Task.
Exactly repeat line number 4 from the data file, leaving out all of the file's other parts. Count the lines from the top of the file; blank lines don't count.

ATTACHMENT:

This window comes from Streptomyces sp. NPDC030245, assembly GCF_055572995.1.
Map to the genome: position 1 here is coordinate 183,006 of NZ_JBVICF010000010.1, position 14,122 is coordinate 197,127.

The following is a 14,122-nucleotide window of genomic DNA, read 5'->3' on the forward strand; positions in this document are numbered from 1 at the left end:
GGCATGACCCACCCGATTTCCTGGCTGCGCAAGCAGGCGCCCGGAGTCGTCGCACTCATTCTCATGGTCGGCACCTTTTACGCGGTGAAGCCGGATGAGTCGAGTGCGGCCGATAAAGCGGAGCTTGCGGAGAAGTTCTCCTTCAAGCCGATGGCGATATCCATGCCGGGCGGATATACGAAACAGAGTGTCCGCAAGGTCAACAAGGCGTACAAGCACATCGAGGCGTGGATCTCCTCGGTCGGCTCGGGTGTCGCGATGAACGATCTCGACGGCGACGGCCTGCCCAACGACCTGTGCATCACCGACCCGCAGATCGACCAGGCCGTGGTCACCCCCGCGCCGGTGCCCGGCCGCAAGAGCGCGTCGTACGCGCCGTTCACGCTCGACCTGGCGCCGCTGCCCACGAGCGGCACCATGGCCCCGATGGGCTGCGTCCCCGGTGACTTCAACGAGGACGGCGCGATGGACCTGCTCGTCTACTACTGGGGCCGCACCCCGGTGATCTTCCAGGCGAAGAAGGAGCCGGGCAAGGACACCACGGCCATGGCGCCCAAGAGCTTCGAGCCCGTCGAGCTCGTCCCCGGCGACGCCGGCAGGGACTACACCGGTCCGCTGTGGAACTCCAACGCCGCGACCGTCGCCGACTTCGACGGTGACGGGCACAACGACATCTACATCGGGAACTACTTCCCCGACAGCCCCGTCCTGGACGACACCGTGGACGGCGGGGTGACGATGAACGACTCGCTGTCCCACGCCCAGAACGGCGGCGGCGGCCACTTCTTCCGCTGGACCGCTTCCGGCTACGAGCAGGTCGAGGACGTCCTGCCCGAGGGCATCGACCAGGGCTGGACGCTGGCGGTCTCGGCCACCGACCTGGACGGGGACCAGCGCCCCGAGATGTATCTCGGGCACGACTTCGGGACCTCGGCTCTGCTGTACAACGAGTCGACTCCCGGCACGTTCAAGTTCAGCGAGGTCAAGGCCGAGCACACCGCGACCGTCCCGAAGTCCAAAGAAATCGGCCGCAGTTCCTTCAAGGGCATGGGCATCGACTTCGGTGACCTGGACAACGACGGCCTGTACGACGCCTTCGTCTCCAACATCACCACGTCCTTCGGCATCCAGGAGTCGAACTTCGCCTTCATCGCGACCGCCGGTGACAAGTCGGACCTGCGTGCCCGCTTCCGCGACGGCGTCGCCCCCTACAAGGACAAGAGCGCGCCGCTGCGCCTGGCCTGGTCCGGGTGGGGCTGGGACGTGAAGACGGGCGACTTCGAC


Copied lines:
GGCATGACCCACCCGATTTCCTGGCTGCGCAAGCAGGCGCCCGGAGTCGTCGCACTCATTCTCATGGTCGGCACCTTTTACGCGGTGAAGCCGGATGAGTCGAGTGCGGCCGATAAAGCGGAGCTTGCGGAGAAGTTCTCCTTCAAGCCGATGGCGATATCCATGCCGGGCGGATATACGAAACAGAGTGTCCGCAAGGTCAACAAGGCGTACAAGCACATCGAGGCGTGGATCTCCTCGGTCGGCTCGGGTGTCGCGATGAACGATCTCGACGGCGACGGCCTGCCCAACGACCTGTGCATCACCGACCCGCAGATCGACCAGGCCGTGGTCACCCCCGCGCCGGTGCCCGGCCGCAAGAGCGCGTCGTACGCGCCGTTCACGCTCGACCTGGCGCCGCTGCCCACGAGCGGCACCATGGCCCCGATGGGCTGCGTCCCCGGTGACTTCAACGAGGACGGCGCGATGGACCTGCTCGTCTACTACTGGGGCCGCACCCCGGTGATCTTCCAGGCGAAGAAGGAGCCGGGCAAGGACACCACGGCCATGGCGCCCAAGAGCTTCGAGCCCGTCGAGCTCGTCCCCGGCGACGCCGGCAGGGACTACACCGGTCCGCTGTGGAACTCCAACGCCGCGACCGTCGCCGACTTCGACGGTGACGGGCACAACGACATCTACATCGGGAACTACTTCCCCGACAGCCCCGTCCTGGACGACACCGTGGACGGCGGGGTGACGATGAACGACTCGCTGTCCCACGCCCAGAACGGCGGCGGCGGCCACTTCTTCCGCTGGACCGCTTCCGGCTACGAGCAGGTCGAGGACGTCCTGCCCGAGGGCATCGACCAGGGCTGGACGCTGGCGGTCTCGGCCACCGACCTGGACGGGGACCAGCGCCCCGAGATGTATCTCGGGCACGACTTCGGGACCTCGGCTCTGCTGTACAACGAGTCGACTCCCGGCACGTTCAAGTTCAGCGAGGTCAAGGCCGAGCACACCGCGACCGTCCCGAAGTCCAAAGAAATCGGCCGCAGTTCCTTCAAGGGCATGGGCATCGACTTCGGTGACCTGGACAACGACGGCCTGTACGACGCCTTCGTCTCCAACATCACCACGTCCTTCGGCATCCAGGAGTCGAACTTCGCCTTCATCGCGACCGCCGGTGACAAGTCGGACCTGCGTGCCCGCTTCCGCGACGGCGTCGCCCCCTACAAGGACAAGAGCGCGCCGCTGCGCCTGGCCTGGTCCGGGTGGGGCTGGGACGTGAAGACGGGCGACTTCGAC